A 15mm SWA or redline eyepiece (43x) fits nicely in magnification between the stock 20mm and 10mm Kellners. A 6mm “goldline” or “redline” will give you 108x, ideal for planetary and double star viewing. And a 3.2mm planetary eyepiece will provide 203x magnification, at around the limit of what a 5” telescope like the Polaris 130mm EQ can handle (as well as typical atmospheric conditions), but is great for planetary viewing or splitting the closest double stars.

Like many other cheap equatorial mounts, the Polaris 130mm EQ’s mount has some provisions for attaching a motor drive. The Celestron Logic Drive attaches in just a few minutes and will automatically track, saving you the hassle of adjustments at high magnification and allowing for basic lunar and planetary astrophotography as well. 

While somewhat expensive, a UHC (ultra high contrast) nebula filter, namely our top pick, the Orion 1.25” UltraBlock filter, enhances your views of nebulae like the Orion Nebula by only letting through the colors (technically the narrow spectral emissions) emitted by the ionized gases in the nebula. It screws onto the threads on the bottom of your 1.25” eyepieces.

What can you see with Solomark Polaris 130EQ?

The short focal length and thus fairly wide field provided by the Solomark Polaris 130EQ make it ideal for viewing larger deep-sky objects such as open star clusters, particularly with the use of a wider-field eyepiece than the provided 20mm Kellner.

Deep-Sky Targets

Open star clusters can be viewed almost anywhere, even from fairly light-polluted locales, and can feature hundreds of colorful stars inside. The Double Cluster in Cassiopeia, M11 in Scutum, the famous Pleiades (M45) in Taurus, and M35 in Gemini are some examples of showpiece open clusters that I could easily see in the provided 6×30 finder or even with the naked eye under suitably dark skies.

I could also resolve the brightest globular star clusters, albeit barely, with the Polaris 130EQ, though a higher magnification than the 65x provided by the stock 10mm Kellner gives me the best results. Even with the 6×30 finder scope, some globular star clusters can be seen. M3, M13, M15, and M22 all show their outer member stars at high magnification under suburban or darker skies with the Polaris 130EQ. Dimmer ones remain “faint fuzzies” devoid of detail regardless of magnification and viewing conditions, however.

Galaxies can be seen with a 130mm aperture telescope like the Polaris 130EQ, though I’m able to see them best under dark skies with little to no light pollution. Even so, most galaxies are too dim to see much in the way of detail with a fairly small instrument. A few, like M31 (Andromeda) or M82 (the Cigar Galaxy), show dust lanes under good conditions, and galaxy groups like the Virgo Cluster, the elliptical galaxies orbiting M31, or the Leo Triplet can be seen without too much difficulty. In total, a few hundred galaxies are visible scattered throughout the night sky with a telescope of this size. A handful of the brightest and biggest planetary nebulae, like M27 (the Dumbbell), M57 (the Ring), and NGC 2392, can be seen; a UHC filter allows me to see the gigantic Helix Nebula under dark enough skies, too.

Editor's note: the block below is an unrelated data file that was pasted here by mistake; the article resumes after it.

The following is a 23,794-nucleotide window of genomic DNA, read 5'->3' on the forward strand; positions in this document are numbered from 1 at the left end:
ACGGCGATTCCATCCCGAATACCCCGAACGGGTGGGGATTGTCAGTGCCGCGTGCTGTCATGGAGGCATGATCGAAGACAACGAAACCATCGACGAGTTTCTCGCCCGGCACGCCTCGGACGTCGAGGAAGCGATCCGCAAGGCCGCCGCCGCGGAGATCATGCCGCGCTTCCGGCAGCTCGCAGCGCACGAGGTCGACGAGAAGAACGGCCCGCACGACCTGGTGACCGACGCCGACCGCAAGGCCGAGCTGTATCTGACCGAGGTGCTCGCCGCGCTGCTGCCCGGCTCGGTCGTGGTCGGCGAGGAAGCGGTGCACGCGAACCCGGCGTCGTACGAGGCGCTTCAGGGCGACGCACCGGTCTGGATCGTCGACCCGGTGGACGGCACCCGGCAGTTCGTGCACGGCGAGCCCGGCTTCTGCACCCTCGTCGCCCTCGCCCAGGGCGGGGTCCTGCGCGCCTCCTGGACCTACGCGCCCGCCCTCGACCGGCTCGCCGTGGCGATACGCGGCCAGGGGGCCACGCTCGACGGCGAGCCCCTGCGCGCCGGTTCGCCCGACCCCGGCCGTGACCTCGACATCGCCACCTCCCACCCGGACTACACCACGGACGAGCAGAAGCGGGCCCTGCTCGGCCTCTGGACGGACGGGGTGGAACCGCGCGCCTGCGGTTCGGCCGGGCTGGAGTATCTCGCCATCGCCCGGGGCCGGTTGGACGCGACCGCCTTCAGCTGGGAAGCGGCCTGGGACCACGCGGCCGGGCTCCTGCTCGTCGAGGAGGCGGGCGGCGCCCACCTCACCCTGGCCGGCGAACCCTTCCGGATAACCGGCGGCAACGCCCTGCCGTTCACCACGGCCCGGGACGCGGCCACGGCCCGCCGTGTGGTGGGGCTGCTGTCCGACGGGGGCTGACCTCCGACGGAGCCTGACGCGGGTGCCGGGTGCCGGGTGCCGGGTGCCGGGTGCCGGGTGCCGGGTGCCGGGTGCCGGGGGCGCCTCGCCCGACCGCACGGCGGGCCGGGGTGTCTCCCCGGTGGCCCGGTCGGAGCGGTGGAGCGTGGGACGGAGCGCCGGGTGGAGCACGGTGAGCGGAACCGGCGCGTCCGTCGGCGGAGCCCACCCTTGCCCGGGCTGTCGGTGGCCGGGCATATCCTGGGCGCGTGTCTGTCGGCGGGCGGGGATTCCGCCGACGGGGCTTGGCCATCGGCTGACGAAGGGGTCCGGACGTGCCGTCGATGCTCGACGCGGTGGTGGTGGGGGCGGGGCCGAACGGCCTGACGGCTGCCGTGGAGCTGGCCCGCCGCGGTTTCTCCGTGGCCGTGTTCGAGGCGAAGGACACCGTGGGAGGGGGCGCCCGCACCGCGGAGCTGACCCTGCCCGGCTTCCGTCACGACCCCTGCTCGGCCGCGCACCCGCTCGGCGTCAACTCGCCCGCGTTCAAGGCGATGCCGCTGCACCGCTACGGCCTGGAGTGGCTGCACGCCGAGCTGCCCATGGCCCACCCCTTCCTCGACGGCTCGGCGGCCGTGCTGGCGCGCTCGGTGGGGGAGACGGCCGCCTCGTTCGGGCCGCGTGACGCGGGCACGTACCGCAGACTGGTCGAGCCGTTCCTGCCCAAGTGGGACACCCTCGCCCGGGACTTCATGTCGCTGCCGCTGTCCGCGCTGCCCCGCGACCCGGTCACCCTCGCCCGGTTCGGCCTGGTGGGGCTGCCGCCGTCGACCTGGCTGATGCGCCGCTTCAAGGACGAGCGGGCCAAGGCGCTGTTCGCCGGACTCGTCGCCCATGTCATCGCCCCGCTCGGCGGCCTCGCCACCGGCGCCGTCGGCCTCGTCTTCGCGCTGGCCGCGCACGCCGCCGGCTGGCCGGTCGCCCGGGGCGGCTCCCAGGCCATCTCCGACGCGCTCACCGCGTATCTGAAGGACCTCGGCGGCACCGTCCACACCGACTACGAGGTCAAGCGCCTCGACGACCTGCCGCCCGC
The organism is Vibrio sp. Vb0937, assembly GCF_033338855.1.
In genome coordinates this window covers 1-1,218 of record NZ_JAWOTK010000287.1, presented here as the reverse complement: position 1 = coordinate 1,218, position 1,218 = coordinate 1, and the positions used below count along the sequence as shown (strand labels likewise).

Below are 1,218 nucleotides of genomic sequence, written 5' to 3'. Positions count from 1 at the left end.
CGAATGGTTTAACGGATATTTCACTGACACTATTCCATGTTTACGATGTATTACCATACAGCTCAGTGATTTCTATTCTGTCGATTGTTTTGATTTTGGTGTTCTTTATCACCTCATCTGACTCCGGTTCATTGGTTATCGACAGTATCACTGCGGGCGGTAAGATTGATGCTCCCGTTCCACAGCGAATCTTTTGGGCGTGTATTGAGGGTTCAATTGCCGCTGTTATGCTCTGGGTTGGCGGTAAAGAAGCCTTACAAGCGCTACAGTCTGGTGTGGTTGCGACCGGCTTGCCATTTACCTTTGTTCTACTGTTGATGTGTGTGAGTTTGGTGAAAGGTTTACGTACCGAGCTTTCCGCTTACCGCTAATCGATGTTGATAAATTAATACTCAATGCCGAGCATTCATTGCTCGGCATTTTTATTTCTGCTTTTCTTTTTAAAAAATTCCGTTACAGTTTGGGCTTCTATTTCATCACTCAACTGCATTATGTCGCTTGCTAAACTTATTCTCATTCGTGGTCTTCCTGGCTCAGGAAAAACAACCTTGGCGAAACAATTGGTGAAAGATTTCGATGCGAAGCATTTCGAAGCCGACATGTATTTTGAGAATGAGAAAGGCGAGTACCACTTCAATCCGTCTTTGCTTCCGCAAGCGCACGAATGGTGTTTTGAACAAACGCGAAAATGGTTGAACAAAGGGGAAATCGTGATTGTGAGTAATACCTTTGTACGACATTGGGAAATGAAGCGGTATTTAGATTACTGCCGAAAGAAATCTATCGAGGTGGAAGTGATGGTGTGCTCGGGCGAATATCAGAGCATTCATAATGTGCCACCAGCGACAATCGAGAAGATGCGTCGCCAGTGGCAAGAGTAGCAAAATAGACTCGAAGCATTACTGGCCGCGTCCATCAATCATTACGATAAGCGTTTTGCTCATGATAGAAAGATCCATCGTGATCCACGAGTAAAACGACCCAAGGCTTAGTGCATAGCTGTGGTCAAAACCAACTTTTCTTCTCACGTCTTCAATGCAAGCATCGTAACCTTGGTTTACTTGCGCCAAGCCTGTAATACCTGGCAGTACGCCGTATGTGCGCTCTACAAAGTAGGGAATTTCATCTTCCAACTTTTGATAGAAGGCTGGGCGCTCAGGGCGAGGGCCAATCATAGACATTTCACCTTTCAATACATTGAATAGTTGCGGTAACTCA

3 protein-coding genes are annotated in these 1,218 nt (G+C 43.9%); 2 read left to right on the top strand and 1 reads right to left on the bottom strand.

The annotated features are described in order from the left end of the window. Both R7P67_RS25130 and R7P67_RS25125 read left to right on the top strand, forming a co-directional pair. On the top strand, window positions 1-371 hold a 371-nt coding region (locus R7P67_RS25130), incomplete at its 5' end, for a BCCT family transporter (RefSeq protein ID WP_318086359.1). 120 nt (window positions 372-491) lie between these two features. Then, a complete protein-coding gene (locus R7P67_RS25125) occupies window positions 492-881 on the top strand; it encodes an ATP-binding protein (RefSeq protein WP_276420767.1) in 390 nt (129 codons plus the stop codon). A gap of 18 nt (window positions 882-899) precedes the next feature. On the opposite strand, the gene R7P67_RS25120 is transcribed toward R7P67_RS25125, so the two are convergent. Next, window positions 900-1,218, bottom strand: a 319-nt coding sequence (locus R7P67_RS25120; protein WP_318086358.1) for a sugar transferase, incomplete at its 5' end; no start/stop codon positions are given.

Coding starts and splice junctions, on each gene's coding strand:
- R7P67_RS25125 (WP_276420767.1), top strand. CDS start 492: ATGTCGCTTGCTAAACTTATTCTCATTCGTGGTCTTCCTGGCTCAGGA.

The Polaris 130mm EQ can also show me bright emission nebulae, like the Orion Nebula (M42), the Lagoon (M8), and the Swan (M17). A UHC nebula filter brings out fainter detail and enhances contrast on these objects, as well as revealing new ones like the Veil Nebula in Cygnus and the previously-mentioned Helix planetary nebula.

Solar System Targets

A 130mm aperture telescope like the Polaris 130mm EQ is a great performer on Solar System objects, too.

Mercury and Venus show their phases, and I could see thousands of details on the Moon, with features mere miles wide visible under good-sighting conditions, such as craters, mountain ranges, and ridges.

The polar ice caps and dust storms on Mars can be seen, and the Polaris 130mm EQ can resolve a few dark markings when the planet is closest to Earth and the air is sufficiently steady.

The 6×30 finder scope reveals the moons of Jupiter; their disks are visible at high magnification along with their shadows whenever they transit in front of Jupiter itself. Jupiter shows various colorful and constantly-changing cloud bands and storms, including the famed Great Red Spot, which is visible amidst the southern equatorial cloud belt on a steady night. 

The Polaris 130mm EQ shows Saturn’s rings easily, along with the Cassini Division within them and some cloud belts on Saturn itself on a clear and steady night. A few moons, such as Titan and Rhea, can also be seen around Saturn.

Uranus’ disk can be resolved, but a 130mm telescope is not big enough to reveal any of its subtle cloud details or faint moons.

Neptune is hard to resolve at all but its large moon, Triton, is faintly visible close besides it.

Pluto is too dim to see with the Polaris 130mm EQ; a telescope around twice the size is the minimum I need to guarantee success.

Zane Landers

An amateur astronomer and telescope maker from Connecticut who has been featured on TIME magazineNational GeographicLa Vanguardia, and Clarin, The Guardian, The Arizona Daily Star, and Astronomy Technology Today and had won the Stellafane 1st and 3rd place Junior Awards in the 2018 Convention. Zane has owned over 425 telescopes, of which around 400 he has actually gotten to take out under the stars. These range from the stuff we review on TelescopicWatch to homemade or antique telescopes; the oldest he has owned or worked on so far was an Emil Busch refractor made shortly before the outbreak of World War I. Many of these are telescopes that he repaired or built.